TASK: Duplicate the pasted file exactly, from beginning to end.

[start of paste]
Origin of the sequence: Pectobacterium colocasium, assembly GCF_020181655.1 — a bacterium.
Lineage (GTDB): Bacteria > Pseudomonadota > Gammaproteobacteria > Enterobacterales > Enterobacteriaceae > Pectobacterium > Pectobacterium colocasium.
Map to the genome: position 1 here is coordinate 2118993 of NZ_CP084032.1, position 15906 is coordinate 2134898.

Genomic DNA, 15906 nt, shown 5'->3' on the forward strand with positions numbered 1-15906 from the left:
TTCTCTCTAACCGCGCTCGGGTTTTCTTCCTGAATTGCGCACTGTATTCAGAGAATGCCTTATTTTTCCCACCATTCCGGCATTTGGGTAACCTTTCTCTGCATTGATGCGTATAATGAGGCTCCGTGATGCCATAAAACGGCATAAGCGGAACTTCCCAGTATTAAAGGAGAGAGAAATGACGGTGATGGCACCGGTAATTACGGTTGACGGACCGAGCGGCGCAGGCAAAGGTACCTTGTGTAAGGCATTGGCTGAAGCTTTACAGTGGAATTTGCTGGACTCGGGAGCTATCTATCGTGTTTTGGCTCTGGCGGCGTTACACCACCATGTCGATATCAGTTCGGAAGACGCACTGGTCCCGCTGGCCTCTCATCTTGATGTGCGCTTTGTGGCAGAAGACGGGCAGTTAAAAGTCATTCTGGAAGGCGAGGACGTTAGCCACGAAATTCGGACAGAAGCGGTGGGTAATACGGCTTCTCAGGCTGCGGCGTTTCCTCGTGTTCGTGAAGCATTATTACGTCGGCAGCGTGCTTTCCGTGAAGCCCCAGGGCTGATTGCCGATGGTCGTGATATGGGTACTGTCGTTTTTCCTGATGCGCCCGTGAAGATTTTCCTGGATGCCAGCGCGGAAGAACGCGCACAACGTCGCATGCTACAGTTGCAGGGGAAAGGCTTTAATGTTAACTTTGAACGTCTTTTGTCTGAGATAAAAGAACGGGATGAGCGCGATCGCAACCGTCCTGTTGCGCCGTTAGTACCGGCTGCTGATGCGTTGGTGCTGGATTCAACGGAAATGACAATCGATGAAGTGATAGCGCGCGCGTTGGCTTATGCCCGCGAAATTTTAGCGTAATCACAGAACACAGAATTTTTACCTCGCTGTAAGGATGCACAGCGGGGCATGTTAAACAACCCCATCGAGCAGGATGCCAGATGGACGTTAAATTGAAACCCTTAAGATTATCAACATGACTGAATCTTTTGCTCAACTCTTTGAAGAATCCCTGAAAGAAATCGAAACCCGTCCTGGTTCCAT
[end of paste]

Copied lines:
Origin of the sequence: Pectobacterium colocasium, assembly GCF_020181655.1 — a bacterium.
Lineage (GTDB): Bacteria > Pseudomonadota > Gammaproteobacteria > Enterobacterales > Enterobacteriaceae > Pectobacterium > Pectobacterium colocasium.
Map to the genome: position 1 here is coordinate 2118993 of NZ_CP084032.1, position 15906 is coordinate 2134898.

Genomic DNA, 15906 nt, shown 5'->3' on the forward strand with positions numbered 1-15906 from the left:
TTCTCTCTAACCGCGCTCGGGTTTTCTTCCTGAATTGCGCACTGTATTCAGAGAATGCCTTATTTTTCCCACCATTCCGGCATTTGGGTAACCTTTCTCTGCATTGATGCGTATAATGAGGCTCCGTGATGCCATAAAACGGCATAAGCGGAACTTCCCAGTATTAAAGGAGAGAGAAATGACGGTGATGGCACCGGTAATTACGGTTGACGGACCGAGCGGCGCAGGCAAAGGTACCTTGTGTAAGGCATTGGCTGAAGCTTTACAGTGGAATTTGCTGGACTCGGGAGCTATCTATCGTGTTTTGGCTCTGGCGGCGTTACACCACCATGTCGATATCAGTTCGGAAGACGCACTGGTCCCGCTGGCCTCTCATCTTGATGTGCGCTTTGTGGCAGAAGACGGGCAGTTAAAAGTCATTCTGGAAGGCGAGGACGTTAGCCACGAAATTCGGACAGAAGCGGTGGGTAATACGGCTTCTCAGGCTGCGGCGTTTCCTCGTGTTCGTGAAGCATTATTACGTCGGCAGCGTGCTTTCCGTGAAGCCCCAGGGCTGATTGCCGATGGTCGTGATATGGGTACTGTCGTTTTTCCTGATGCGCCCGTGAAGATTTTCCTGGATGCCAGCGCGGAAGAACGCGCACAACGTCGCATGCTACAGTTGCAGGGGAAAGGCTTTAATGTTAACTTTGAACGTCTTTTGTCTGAGATAAAAGAACGGGATGAGCGCGATCGCAACCGTCCTGTTGCGCCGTTAGTACCGGCTGCTGATGCGTTGGTGCTGGATTCAACGGAAATGACAATCGATGAAGTGATAGCGCGCGCGTTGGCTTATGCCCGCGAAATTTTAGCGTAATCACAGAACACAGAATTTTTACCTCGCTGTAAGGATGCACAGCGGGGCATGTTAAACAACCCCATCGAGCAGGATGCCAGATGGACGTTAAATTGAAACCCTTAAGATTATCAACATGACTGAATCTTTTGCTCAACTCTTTGAAGAATCCCTGAAAGAAATCGAAACCCGTCCTGGTTCCAT